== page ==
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Re: How to detect STACKOVEFLOW on mips

To: Phil Staub <>
Subject: Re: How to detect STACKOVEFLOW on mips
From: Ralf Baechle <>
Date: Wed, 30 Jun 2010 15:57:25 +0100
Cc: Adam Jiang <>,
In-reply-to: <>
References: <> <>
User-agent: Mutt/1.5.20 (2009-08-17)
On Wed, Jun 30, 2010 at 07:27:10AM -0700, Phil Staub wrote:

> >I'm having a problem with kernel mode stack on my box. It seems that
> >STACKOVERFLOW happened to Linux kernel. However, I can't prove it
> >because the lack of any detection in __do_IRQ() function just like on
> >the other architectures. If you know something about, please help me
> >on following two questions.
> >- Is there any possible to do this on MIPS?
> The mechanisms I know about for detecting stack overflow include:
> 1. Use of the MMU - stack ends at a page boundary, adjacent page is
> either unmapped or mapped read-only and causes an exception if violated.

Won't easily work on MIPS as the stack is allocated in KSEG0 / XKPHYS
which are unmapped segments.  It would be necessary to relocate the stack
into a mapped space.

Ultra-ancient Linux/MIPS kernels actually used to do that but that code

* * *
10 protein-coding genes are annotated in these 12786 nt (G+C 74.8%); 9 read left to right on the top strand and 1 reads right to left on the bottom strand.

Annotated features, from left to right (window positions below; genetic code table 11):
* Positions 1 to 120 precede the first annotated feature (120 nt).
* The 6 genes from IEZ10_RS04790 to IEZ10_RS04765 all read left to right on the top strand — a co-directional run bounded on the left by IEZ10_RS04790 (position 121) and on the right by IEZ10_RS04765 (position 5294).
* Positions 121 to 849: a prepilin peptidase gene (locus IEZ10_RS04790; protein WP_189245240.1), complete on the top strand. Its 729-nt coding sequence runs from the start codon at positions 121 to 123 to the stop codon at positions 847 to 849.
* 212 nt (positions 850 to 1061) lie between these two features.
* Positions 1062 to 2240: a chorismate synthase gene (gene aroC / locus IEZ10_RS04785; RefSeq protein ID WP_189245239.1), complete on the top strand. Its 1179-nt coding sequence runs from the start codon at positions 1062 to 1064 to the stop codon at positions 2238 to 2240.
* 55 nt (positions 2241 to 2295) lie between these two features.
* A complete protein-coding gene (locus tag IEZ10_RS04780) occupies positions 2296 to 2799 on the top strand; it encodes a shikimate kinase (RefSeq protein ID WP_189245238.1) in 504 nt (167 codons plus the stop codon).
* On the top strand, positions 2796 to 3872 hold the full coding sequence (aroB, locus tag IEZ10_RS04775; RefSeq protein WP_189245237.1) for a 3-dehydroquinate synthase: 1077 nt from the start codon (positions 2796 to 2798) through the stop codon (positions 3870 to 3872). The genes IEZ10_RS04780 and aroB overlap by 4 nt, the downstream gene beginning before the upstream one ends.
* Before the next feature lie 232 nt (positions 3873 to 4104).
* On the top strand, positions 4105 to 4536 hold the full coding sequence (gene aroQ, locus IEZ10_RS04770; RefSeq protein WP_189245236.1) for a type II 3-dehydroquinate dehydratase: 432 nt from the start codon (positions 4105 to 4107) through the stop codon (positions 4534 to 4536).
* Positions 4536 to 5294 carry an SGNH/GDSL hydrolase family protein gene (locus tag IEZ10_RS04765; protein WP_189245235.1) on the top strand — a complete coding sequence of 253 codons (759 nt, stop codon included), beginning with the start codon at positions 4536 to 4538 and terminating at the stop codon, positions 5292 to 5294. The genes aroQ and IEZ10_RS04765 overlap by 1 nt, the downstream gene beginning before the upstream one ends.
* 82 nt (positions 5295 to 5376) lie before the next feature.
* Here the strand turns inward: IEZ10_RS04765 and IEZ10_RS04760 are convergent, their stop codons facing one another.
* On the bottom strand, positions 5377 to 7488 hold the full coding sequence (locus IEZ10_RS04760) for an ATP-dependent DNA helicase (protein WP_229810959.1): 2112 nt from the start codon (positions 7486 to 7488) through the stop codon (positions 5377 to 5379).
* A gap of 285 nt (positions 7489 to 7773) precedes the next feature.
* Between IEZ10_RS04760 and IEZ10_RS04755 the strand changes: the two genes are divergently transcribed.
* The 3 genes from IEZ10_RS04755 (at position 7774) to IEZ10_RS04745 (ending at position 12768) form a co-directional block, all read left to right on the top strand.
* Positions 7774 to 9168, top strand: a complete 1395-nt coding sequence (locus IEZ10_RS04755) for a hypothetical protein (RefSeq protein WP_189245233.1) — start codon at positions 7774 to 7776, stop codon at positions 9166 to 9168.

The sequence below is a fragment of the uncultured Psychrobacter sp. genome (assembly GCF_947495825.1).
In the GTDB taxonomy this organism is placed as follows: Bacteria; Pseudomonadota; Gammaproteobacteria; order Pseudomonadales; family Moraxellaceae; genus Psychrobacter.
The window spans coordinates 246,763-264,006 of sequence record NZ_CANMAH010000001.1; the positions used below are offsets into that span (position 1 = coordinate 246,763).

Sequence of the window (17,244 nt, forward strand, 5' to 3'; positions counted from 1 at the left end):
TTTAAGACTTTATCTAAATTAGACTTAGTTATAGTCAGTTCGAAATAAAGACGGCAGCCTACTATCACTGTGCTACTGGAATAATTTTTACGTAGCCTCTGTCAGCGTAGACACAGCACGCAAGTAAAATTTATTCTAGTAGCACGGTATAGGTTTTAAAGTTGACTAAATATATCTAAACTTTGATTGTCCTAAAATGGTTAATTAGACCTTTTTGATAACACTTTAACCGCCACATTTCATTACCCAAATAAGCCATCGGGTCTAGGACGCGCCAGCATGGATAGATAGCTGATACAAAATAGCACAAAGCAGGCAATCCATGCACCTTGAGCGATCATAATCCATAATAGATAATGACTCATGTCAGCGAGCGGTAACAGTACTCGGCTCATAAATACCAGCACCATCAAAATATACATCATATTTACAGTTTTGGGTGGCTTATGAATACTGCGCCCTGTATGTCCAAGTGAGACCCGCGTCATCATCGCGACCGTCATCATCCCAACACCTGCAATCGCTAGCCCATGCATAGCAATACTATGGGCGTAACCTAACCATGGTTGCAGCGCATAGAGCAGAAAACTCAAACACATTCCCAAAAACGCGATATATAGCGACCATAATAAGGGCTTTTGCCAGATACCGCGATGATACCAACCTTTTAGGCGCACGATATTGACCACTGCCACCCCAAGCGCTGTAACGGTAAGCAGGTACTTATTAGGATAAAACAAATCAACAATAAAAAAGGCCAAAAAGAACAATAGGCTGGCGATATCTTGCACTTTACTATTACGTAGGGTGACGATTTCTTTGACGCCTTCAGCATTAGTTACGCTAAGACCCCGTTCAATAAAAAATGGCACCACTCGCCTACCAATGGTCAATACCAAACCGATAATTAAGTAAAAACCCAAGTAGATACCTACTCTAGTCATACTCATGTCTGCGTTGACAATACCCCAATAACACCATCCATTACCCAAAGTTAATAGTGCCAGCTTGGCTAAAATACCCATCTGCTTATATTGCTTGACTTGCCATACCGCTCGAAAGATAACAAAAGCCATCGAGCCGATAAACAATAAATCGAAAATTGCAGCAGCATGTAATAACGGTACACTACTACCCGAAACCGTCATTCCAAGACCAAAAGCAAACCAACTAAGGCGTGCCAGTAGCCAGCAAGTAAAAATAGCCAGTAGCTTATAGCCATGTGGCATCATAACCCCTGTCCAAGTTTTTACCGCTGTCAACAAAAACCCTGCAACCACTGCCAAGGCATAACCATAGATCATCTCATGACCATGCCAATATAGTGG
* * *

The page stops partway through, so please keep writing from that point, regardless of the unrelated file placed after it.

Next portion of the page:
may well even predate everything that still exists on

> 2. Hooks inserted into toolchain to cause any stack decrement to be
> first tested against a limit.
> 3. Fill entire stack with a recognizable pattern before first
> use. After suspected stack overflow, check to see if the pattern has
> been disturbed in the area of the stack limit.

This was afaik never ported to MIPS though that'd be easy.

> (Disclaimer: I've used all of these in some form on other OSes, but
> not on Linux. Someone else may have a more directly relevant answer.)
> >- or, more simple question, how could I get the address $sp pointed by
> >asm() notation in C?
> How about something like:
> {
>       long x;
>       ...
>       asm("move %0,$29":"=g"(x));
>       ...
> }

That will do.  Or even something portable like:

        unsigned long foo;

        return &foo;

which used to work (GNU alloca and others were using this) but I'm sure
GCC has learned how to optimize this to shreds.


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